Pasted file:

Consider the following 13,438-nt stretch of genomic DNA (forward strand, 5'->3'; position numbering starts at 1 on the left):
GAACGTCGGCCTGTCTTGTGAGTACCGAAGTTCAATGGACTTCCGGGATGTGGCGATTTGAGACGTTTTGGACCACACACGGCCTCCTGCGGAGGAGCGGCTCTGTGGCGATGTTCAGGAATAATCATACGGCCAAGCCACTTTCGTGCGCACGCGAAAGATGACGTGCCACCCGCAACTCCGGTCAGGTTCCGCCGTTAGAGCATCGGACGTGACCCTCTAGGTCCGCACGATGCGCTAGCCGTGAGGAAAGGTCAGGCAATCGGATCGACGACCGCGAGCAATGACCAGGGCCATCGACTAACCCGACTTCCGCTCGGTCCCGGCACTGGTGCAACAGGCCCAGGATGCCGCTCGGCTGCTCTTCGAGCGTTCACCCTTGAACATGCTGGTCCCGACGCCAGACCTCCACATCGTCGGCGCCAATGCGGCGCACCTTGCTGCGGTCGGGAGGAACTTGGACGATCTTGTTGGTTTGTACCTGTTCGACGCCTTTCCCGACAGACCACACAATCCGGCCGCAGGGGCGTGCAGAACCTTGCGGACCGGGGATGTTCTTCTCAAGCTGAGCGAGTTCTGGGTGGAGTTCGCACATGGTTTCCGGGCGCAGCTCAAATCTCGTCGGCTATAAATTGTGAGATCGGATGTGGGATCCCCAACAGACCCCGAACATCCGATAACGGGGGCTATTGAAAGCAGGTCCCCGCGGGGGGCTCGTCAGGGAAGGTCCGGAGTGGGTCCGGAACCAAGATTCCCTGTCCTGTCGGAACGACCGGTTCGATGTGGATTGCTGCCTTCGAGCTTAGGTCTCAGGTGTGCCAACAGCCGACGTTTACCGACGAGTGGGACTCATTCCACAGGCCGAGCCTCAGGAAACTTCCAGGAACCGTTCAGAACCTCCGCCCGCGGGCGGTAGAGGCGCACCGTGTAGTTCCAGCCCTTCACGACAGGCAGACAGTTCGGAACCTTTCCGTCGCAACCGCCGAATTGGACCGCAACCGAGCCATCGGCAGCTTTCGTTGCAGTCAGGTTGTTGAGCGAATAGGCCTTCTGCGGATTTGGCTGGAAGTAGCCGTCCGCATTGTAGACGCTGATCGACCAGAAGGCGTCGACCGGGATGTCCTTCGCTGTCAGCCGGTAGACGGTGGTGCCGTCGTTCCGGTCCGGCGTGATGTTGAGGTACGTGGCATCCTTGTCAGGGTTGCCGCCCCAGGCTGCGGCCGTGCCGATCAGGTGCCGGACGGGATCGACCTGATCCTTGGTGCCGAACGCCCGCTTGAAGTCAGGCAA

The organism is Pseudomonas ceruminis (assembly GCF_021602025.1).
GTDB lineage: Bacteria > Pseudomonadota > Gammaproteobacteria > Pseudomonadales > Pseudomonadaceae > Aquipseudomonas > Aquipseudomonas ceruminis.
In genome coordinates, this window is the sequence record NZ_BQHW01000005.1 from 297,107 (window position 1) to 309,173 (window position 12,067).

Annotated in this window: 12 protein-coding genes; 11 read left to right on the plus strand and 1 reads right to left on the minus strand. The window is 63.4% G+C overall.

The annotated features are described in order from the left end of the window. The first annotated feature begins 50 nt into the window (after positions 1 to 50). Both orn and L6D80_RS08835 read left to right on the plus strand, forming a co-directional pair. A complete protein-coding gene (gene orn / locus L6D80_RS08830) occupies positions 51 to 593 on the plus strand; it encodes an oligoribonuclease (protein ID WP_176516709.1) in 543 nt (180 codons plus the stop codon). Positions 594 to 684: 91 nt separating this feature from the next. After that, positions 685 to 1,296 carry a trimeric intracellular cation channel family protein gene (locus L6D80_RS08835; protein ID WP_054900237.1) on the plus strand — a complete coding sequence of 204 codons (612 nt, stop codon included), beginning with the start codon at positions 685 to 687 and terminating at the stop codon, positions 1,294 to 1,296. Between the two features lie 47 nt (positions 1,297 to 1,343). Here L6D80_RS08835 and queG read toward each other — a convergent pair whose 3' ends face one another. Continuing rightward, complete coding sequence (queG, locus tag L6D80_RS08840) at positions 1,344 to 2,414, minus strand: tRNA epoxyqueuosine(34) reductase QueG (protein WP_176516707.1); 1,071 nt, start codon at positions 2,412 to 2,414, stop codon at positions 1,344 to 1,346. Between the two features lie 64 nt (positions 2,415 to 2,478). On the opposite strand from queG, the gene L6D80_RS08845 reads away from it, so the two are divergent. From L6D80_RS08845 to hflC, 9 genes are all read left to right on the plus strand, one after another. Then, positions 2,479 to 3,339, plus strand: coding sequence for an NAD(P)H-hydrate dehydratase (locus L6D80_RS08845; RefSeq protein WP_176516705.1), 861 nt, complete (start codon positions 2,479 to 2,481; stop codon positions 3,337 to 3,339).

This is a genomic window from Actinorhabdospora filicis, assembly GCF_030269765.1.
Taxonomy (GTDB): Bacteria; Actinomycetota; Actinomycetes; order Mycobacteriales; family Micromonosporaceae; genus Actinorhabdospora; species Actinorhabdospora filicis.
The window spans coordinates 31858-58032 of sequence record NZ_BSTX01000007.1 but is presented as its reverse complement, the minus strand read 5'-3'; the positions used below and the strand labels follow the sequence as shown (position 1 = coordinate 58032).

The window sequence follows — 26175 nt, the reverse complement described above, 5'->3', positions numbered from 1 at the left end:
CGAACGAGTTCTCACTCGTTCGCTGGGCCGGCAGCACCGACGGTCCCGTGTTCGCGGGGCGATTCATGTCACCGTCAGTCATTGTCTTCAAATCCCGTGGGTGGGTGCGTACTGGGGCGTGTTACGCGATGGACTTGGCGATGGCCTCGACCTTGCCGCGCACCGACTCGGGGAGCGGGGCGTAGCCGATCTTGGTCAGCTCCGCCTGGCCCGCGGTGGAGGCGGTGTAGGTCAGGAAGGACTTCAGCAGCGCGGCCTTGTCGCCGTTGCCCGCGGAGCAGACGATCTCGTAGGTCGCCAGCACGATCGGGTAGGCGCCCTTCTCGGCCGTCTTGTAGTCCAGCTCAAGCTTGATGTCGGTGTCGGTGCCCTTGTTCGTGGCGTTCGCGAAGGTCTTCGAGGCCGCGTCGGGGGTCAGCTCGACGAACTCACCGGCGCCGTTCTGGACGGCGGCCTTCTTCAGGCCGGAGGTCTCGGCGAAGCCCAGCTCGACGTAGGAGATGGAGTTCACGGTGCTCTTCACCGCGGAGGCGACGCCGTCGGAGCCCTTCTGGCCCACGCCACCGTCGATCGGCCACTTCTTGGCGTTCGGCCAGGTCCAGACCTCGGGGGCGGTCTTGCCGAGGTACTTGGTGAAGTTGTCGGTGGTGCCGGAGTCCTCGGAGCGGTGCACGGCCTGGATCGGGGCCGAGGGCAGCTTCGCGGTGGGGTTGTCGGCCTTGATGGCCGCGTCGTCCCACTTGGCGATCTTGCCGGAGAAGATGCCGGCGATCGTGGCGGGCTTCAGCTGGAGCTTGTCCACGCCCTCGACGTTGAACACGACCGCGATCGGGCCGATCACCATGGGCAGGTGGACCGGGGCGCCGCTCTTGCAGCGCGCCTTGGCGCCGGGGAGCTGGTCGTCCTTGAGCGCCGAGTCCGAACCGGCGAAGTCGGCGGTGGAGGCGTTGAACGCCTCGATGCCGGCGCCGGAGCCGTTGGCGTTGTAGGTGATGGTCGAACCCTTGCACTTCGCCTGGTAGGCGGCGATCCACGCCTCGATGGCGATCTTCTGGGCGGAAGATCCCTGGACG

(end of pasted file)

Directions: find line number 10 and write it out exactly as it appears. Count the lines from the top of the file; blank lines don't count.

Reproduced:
The window spans coordinates 31858-58032 of sequence record NZ_BSTX01000007.1 but is presented as its reverse complement, the minus strand read 5'-3'; the positions used below and the strand labels follow the sequence as shown (position 1 = coordinate 58032).